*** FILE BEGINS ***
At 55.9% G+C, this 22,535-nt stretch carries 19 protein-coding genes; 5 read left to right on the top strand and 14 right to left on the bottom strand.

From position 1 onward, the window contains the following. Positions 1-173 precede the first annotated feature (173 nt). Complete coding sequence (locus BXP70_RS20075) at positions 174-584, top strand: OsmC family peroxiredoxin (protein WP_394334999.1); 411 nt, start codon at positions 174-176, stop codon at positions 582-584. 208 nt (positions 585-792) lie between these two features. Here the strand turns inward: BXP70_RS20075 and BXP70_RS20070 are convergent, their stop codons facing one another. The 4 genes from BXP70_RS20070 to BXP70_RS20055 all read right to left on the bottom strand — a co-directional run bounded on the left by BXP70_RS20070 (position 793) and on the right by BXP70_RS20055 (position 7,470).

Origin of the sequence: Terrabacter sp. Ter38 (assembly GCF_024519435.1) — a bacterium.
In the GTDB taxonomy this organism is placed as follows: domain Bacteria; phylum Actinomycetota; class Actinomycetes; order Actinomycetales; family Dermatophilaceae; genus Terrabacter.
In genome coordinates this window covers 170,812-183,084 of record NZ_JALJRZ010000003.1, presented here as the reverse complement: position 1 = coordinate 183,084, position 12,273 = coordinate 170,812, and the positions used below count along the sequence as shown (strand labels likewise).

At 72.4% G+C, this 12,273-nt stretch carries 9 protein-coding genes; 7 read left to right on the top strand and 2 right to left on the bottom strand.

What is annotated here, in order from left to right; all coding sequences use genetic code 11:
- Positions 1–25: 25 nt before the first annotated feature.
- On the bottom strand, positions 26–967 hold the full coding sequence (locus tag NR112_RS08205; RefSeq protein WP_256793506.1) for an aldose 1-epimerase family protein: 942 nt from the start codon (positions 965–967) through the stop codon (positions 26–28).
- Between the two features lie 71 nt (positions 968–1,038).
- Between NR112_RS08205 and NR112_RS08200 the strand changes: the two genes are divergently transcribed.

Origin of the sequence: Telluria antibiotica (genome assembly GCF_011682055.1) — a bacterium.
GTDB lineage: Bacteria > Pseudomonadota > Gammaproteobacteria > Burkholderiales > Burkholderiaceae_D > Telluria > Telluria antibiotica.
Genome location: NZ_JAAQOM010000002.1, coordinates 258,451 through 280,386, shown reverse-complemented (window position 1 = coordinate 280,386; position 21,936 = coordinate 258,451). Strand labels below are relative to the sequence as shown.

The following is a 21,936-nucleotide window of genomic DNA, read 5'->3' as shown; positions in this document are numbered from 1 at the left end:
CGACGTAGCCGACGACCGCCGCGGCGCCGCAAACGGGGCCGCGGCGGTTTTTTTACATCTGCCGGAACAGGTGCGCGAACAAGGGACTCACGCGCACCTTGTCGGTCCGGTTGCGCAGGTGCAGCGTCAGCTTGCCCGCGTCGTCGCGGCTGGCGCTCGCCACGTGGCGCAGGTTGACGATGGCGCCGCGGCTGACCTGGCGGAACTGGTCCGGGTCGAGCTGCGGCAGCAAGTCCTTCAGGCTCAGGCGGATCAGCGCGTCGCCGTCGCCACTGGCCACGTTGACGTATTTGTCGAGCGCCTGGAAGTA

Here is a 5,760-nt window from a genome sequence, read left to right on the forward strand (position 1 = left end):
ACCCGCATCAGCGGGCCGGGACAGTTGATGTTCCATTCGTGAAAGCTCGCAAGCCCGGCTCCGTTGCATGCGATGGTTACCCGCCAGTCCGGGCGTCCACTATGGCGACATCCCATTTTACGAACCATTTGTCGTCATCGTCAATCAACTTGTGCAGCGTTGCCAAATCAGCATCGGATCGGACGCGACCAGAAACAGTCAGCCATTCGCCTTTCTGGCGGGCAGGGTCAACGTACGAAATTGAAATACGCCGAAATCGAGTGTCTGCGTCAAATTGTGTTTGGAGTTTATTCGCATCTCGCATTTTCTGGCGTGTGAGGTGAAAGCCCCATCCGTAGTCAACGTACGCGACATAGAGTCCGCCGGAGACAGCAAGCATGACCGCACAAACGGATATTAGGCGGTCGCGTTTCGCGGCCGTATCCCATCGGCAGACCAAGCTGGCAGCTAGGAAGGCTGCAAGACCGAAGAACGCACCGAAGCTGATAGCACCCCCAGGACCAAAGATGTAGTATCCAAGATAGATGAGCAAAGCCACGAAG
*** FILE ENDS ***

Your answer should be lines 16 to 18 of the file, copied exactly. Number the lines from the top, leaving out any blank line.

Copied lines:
CGACGTAGCCGACGACCGCCGCGGCGCCGCAAACGGGGCCGCGGCGGTTTTTTTACATCTGCCGGAACAGGTGCGCGAACAAGGGACTCACGCGCACCTTGTCGGTCCGGTTGCGCAGGTGCAGCGTCAGCTTGCCCGCGTCGTCGCGGCTGGCGCTCGCCACGTGGCGCAGGTTGACGATGGCGCCGCGGCTGACCTGGCGGAACTGGTCCGGGTCGAGCTGCGGCAGCAAGTCCTTCAGGCTCAGGCGGATCAGCGCGTCGCCGTCGCCACTGGCCACGTTGACGTATTTGTCGAGCGCCTGGAAGTA

Here is a 5,760-nt window from a genome sequence, read left to right on the forward strand (position 1 = left end):
ACCCGCATCAGCGGGCCGGGACAGTTGATGTTCCATTCGTGAAAGCTCGCAAGCCCGGCTCCGTTGCATGCGATGGTTACCCGCCAGTCCGGGCGTCCACTATGGCGACATCCCATTTTACGAACCATTTGTCGTCATCGTCAATCAACTTGTGCAGCGTTGCCAAATCAGCATCGGATCGGACGCGACCAGAAACAGTCAGCCATTCGCCTTTCTGGCGGGCAGGGTCAACGTACGAAATTGAAATACGCCGAAATCGAGTGTCTGCGTCAAATTGTGTTTGGAGTTTATTCGCATCTCGCATTTTCTGGCGTGTGAGGTGAAAGCCCCATCCGTAGTCAACGTACGCGACATAGAGTCCGCCGGAGACAGCAAGCATGACCGCACAAACGGATATTAGGCGGTCGCGTTTCGCGGCCGTATCCCATCGGCAGACCAAGCTGGCAGCTAGGAAGGCTGCAAGACCGAAGAACGCACCGAAGCTGATAGCACCCCCAGGACCAAAGATGTAGTATCCAAGATAGATGAGCAAAGCCACGAAG